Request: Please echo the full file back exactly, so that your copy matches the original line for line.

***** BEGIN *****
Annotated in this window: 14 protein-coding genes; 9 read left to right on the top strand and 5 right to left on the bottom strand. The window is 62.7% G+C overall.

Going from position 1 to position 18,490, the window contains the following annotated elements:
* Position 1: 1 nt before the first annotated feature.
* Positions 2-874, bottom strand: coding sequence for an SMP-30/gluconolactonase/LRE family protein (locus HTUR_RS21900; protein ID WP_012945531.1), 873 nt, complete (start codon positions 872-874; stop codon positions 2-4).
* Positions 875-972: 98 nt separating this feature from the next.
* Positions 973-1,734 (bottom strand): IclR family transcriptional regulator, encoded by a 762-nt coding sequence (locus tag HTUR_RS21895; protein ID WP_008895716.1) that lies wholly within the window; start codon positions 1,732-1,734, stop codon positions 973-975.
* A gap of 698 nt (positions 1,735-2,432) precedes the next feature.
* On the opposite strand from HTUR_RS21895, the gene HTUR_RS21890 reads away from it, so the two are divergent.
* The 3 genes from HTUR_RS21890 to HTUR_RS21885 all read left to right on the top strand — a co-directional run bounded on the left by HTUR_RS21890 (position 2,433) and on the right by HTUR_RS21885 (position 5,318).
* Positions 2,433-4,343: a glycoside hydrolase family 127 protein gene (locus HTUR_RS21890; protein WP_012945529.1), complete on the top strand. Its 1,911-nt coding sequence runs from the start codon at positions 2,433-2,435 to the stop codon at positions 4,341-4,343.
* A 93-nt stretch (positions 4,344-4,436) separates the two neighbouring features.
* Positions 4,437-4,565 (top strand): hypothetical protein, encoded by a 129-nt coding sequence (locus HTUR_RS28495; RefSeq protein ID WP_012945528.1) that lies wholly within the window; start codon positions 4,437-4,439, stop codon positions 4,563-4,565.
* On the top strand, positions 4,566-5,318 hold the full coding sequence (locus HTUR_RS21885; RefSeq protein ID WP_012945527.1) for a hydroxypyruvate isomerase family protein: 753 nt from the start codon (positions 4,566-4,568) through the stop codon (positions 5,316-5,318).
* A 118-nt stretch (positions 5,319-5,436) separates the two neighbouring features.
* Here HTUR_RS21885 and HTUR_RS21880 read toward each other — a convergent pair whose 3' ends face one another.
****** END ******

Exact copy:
Annotated in this window: 14 protein-coding genes; 9 read left to right on the top strand and 5 right to left on the bottom strand. The window is 62.7% G+C overall.

Going from position 1 to position 18,490, the window contains the following annotated elements:
* Position 1: 1 nt before the first annotated feature.
* Positions 2-874, bottom strand: coding sequence for an SMP-30/gluconolactonase/LRE family protein (locus HTUR_RS21900; protein ID WP_012945531.1), 873 nt, complete (start codon positions 872-874; stop codon positions 2-4).
* Positions 875-972: 98 nt separating this feature from the next.
* Positions 973-1,734 (bottom strand): IclR family transcriptional regulator, encoded by a 762-nt coding sequence (locus tag HTUR_RS21895; protein ID WP_008895716.1) that lies wholly within the window; start codon positions 1,732-1,734, stop codon positions 973-975.
* A gap of 698 nt (positions 1,735-2,432) precedes the next feature.
* On the opposite strand from HTUR_RS21895, the gene HTUR_RS21890 reads away from it, so the two are divergent.
* The 3 genes from HTUR_RS21890 to HTUR_RS21885 all read left to right on the top strand — a co-directional run bounded on the left by HTUR_RS21890 (position 2,433) and on the right by HTUR_RS21885 (position 5,318).
* Positions 2,433-4,343: a glycoside hydrolase family 127 protein gene (locus HTUR_RS21890; protein WP_012945529.1), complete on the top strand. Its 1,911-nt coding sequence runs from the start codon at positions 2,433-2,435 to the stop codon at positions 4,341-4,343.
* A 93-nt stretch (positions 4,344-4,436) separates the two neighbouring features.
* Positions 4,437-4,565 (top strand): hypothetical protein, encoded by a 129-nt coding sequence (locus HTUR_RS28495; RefSeq protein ID WP_012945528.1) that lies wholly within the window; start codon positions 4,437-4,439, stop codon positions 4,563-4,565.
* On the top strand, positions 4,566-5,318 hold the full coding sequence (locus HTUR_RS21885; RefSeq protein ID WP_012945527.1) for a hydroxypyruvate isomerase family protein: 753 nt from the start codon (positions 4,566-4,568) through the stop codon (positions 5,316-5,318).
* A 118-nt stretch (positions 5,319-5,436) separates the two neighbouring features.
* Here HTUR_RS21885 and HTUR_RS21880 read toward each other — a convergent pair whose 3' ends face one another.